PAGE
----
Why We Wanted Our Son With Down Syndrome to Have a Sibling
From the moment my son, Jamison, was born, as a father I knew something was different. It wasn’t until day five that we got confirmation he had Trisomy 21. Right then, my wife and I knew deep in our hearts Jamison was going to need a sibling. We wanted to be sure Jamison would have a friend in case the world was harsh to him. We wanted someone to have his back, someone to make him laugh and someone Jamison could always count on even after my wife and I pass away.
Jamison has a half brother who is 16 years older than him who lives in New York, and although he loves Jamison, we knew Jamison needed someone close to his age to grow up alongside him. We had fears of him not being able to adapt to life without us. We were afraid of him being in a group home. As much as Down syndrome completely had taught us about love and joy, there is always fear of what the future will hold for your child when they become adults. Will they be able to live independently?
When Jamison was about 11 months old, a pregnancy test showed positive and my wife and I felt such relief. We were so excited we couldn’t wait to tell the world that our superhero was getting a side kick! I remember hearing this little baby’s heartbeat and envisioning this child and Jamison playing and laughing throughout the house together. The ultrasound tech was being pretty quiet. She told us to wait to speak to the doctor. We knew something was wrong. After getting a surprise Down syndrome diagnosis with Jamison, I questioned why God would make us go through another trial. The doctor came in and told us that the baby’s heartbeat was slow and we needed to come back in a week or two to see if it had gotten stronger. I was not prepared for this. After a week of crying and mourning, we went back and the heartbeat was so slow it barely picked up on the machine. Before we decided if we wanted a procedure done or to let the miscarriage happen naturally, we had to wait for the baby to slowly die. We decided we wanted to allow it to happen naturally. By the next visit, the baby had passed and my wife’s womb had became a tomb. We waited over two months for her to miscarry. A husband should never have to pray that his wife would expel their baby, but the wait was traumatizing.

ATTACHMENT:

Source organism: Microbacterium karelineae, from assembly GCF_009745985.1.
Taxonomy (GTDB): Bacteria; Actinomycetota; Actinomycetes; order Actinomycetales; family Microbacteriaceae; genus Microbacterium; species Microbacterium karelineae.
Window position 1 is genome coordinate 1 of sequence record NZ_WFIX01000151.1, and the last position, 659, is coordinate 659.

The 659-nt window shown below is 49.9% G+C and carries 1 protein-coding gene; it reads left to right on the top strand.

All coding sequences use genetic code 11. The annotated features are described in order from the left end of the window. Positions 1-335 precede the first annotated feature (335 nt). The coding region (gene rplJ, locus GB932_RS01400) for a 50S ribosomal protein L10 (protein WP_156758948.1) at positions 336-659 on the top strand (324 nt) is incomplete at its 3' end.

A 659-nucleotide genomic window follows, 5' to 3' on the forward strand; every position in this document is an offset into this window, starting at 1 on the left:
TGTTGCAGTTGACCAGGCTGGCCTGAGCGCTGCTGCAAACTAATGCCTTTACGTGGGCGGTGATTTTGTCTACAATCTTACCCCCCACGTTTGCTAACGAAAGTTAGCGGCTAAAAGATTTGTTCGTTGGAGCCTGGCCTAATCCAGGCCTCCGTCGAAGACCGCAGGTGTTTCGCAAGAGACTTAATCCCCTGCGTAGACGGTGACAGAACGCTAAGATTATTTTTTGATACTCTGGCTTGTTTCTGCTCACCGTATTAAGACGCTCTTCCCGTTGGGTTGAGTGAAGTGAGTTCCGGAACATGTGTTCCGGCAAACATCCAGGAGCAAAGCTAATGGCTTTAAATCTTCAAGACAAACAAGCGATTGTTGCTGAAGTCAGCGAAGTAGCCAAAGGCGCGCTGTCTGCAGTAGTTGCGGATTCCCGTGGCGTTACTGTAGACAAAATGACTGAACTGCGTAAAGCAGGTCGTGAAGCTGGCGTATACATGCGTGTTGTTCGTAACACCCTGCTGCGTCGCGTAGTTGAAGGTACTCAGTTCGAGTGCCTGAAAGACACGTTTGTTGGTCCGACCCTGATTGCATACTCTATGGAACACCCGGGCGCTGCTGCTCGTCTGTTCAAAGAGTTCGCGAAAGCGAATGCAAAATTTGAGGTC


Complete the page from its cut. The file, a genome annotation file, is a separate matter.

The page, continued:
After the miscarriage, I felt God healed us and went along with life. Two months later we were pregnant, again. Fear struck. We had a miscarriage before Jamison, then we lost another baby. Was it possible we would just keep in getting hurt? We went to our first appointment and everything looked good. My wife began to spot but we figured it was from the exam… except it didn’t stop. We went to the hospital to be sure it wasn’t a miscarriage and there we heard the baby’s heartbeat, but the spotting was still there. We followed up with our doctor and the baby’s heartbeat got stronger and he said not to worry about the spotting unless it got worse. Well a few days later, again, I just felt something was off. We went back to the hospital and the baby stopped growing and there was no heartbeat. This miscarriage came quicker though.
Two months later my wife was pregnant again. I was done with suffering, I didn’t want to try anymore but my wife was still willing to try. After nine long anxiety filled months, we finally gave birth to Jamison’s brother, Jaxon, on June 27. Of course, I see this as God having a sense of humor, because my wife gave birth while I was on a plane traveling back from New York to see my son graduate. But I believe God knew what he was doing.
Jamison might not appreciate having a baby in the house right now, but I can already picture the two of them wrestling and fooling around, filling our home with laughter. I can rest assured believing God gave Jamison a brother to protect, love and grow with!
There is life after a Down syndrome diagnosis and multiple miscarriages.